To increase the strategic business value via patents, the crux is in the design and management of the overall patent portfolio. A prudent patent portfolio strategy – which aligns the filing of selective patent applications and the maintenance of patents to the overall company’s game plan – maximizes the returns from the patent portfolio for the company. Unfortunately, there is no “one size fits all” formulae where an effective patent portfolio is concerned. Because of different industries and marketplace forces, what holds true for a particular business segment may not be true for another. For instance, in any part of the decision-making process, patent portfolio managers in MNCs with deeper pockets and greater economies of scale, would typically have different points of concern from their counterparts in SMEs with less well-lined pockets and higher likelihood of cashflow issues.

As such, the ultimate decision for an effective patent portfolio is really a commercial one – in weighing the costs of patenting versus the potential returns via the investment, the stakeholder has a tremendous task in ensuring that the eventual objectives of the patent portfolio strategy are in sync with the company’s overall R&D, business and market strategies. Towards this end, in order to reap the true value of his patents, a prudent businessperson should be quick to seek out professional assistance, which includes legal counsel and accountants. In having the experts negotiate and formulate watertight licensing agreements, as well as to work out the palatable licensing fees and royalty sums, the IP owners’ fair rewards for their investments may be derived.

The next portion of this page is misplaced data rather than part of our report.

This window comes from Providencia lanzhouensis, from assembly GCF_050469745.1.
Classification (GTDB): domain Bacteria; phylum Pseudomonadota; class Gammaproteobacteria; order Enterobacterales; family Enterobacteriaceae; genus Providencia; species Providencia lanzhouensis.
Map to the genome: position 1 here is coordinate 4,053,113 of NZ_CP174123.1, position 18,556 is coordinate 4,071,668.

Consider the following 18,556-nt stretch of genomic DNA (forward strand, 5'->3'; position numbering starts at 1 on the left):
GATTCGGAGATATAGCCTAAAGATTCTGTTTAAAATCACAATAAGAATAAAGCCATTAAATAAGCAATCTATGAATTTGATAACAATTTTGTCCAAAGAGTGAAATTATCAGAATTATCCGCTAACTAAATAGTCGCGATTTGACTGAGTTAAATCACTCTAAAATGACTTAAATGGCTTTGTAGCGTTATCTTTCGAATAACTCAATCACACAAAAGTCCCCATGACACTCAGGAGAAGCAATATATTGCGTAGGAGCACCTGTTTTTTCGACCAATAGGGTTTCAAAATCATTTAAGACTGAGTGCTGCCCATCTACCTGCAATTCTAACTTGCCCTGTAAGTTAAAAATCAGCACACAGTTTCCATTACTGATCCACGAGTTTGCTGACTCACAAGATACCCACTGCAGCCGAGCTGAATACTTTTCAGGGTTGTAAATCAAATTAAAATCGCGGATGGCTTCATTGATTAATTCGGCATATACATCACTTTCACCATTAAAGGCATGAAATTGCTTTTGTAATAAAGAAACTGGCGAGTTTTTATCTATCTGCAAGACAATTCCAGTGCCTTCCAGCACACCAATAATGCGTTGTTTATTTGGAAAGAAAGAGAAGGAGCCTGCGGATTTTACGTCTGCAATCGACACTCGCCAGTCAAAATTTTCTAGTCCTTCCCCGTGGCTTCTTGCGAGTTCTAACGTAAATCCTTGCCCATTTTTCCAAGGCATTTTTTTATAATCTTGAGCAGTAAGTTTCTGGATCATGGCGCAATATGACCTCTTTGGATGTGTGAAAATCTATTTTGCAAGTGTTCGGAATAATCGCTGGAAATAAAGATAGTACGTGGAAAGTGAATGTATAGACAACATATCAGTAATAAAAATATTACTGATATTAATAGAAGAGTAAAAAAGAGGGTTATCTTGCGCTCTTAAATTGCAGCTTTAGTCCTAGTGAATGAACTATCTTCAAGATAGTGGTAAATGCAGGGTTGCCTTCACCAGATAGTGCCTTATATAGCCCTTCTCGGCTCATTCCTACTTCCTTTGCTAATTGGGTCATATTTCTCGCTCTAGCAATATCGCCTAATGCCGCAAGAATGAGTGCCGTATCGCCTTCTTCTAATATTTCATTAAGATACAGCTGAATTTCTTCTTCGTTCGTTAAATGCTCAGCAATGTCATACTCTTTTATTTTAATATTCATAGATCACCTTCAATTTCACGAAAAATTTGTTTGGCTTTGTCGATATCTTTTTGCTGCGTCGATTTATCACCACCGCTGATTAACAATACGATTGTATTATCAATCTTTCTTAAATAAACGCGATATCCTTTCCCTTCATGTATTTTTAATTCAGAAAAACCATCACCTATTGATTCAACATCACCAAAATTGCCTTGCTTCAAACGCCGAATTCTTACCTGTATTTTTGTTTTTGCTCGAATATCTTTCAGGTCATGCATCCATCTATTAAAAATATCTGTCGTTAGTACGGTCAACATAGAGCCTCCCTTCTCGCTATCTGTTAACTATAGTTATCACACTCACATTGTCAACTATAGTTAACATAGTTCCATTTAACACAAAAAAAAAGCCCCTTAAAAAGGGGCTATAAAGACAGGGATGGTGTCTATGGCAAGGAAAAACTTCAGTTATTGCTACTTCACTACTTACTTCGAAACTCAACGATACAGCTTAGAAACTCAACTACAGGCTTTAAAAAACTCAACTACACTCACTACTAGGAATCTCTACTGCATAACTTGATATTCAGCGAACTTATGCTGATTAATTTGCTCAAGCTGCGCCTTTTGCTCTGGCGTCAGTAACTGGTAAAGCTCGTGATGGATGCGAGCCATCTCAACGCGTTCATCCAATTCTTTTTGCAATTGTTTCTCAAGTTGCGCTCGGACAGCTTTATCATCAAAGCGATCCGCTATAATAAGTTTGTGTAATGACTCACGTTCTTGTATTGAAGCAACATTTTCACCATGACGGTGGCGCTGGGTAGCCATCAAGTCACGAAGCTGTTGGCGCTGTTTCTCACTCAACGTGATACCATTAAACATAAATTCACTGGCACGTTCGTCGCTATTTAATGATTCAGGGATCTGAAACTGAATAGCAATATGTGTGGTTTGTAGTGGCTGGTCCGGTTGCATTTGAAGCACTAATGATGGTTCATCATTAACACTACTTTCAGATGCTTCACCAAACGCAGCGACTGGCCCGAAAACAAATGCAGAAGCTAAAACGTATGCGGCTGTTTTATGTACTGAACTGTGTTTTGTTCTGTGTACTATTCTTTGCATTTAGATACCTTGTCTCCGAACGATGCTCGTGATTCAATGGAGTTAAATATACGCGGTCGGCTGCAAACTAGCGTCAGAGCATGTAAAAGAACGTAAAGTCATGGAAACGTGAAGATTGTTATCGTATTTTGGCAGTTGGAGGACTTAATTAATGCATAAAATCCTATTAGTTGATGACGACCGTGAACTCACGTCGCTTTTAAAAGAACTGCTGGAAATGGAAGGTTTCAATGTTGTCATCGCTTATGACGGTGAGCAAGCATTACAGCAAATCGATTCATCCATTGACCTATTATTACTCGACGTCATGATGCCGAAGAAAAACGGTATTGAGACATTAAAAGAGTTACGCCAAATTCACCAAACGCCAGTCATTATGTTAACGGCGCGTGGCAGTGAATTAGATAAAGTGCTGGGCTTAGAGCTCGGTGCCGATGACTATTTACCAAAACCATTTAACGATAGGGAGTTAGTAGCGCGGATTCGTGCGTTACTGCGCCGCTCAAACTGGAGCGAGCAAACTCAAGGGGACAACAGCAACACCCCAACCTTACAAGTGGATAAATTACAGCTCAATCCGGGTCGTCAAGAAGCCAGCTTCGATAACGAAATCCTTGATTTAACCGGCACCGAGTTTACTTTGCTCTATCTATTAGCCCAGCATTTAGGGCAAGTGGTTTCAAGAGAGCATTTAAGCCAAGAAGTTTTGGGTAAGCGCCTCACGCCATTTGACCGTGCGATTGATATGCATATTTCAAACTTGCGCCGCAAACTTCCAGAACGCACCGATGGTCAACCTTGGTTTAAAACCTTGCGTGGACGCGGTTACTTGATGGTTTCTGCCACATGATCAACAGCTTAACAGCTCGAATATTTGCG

After all, at the end of the day, it’s the dollars and cents that truly matter.

Edmund KokContributed by

Edmund Kok
Senior Patent Attorney
Amica Law LLC